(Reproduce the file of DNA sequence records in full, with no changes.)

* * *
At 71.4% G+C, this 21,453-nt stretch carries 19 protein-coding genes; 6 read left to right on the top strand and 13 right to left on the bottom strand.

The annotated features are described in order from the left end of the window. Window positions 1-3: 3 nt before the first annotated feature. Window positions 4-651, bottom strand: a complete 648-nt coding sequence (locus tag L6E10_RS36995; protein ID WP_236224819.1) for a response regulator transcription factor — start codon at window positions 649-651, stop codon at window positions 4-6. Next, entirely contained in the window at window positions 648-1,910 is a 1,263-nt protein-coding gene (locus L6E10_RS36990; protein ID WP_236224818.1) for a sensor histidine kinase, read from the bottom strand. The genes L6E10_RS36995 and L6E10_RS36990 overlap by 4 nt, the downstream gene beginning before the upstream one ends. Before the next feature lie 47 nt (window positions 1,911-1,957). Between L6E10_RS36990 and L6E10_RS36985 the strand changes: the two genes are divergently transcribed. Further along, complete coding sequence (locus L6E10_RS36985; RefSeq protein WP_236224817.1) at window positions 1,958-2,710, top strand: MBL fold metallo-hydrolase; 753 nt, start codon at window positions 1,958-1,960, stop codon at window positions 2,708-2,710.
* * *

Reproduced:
At 71.4% G+C, this 21,453-nt stretch carries 19 protein-coding genes; 6 read left to right on the top strand and 13 right to left on the bottom strand.

The annotated features are described in order from the left end of the window. Window positions 1-3: 3 nt before the first annotated feature. Window positions 4-651, bottom strand: a complete 648-nt coding sequence (locus tag L6E10_RS36995; protein ID WP_236224819.1) for a response regulator transcription factor — start codon at window positions 649-651, stop codon at window positions 4-6. Next, entirely contained in the window at window positions 648-1,910 is a 1,263-nt protein-coding gene (locus L6E10_RS36990; protein ID WP_236224818.1) for a sensor histidine kinase, read from the bottom strand. The genes L6E10_RS36995 and L6E10_RS36990 overlap by 4 nt, the downstream gene beginning before the upstream one ends. Before the next feature lie 47 nt (window positions 1,911-1,957). Between L6E10_RS36990 and L6E10_RS36985 the strand changes: the two genes are divergently transcribed. Further along, complete coding sequence (locus L6E10_RS36985; RefSeq protein WP_236224817.1) at window positions 1,958-2,710, top strand: MBL fold metallo-hydrolase; 753 nt, start codon at window positions 1,958-1,960, stop codon at window positions 2,708-2,710.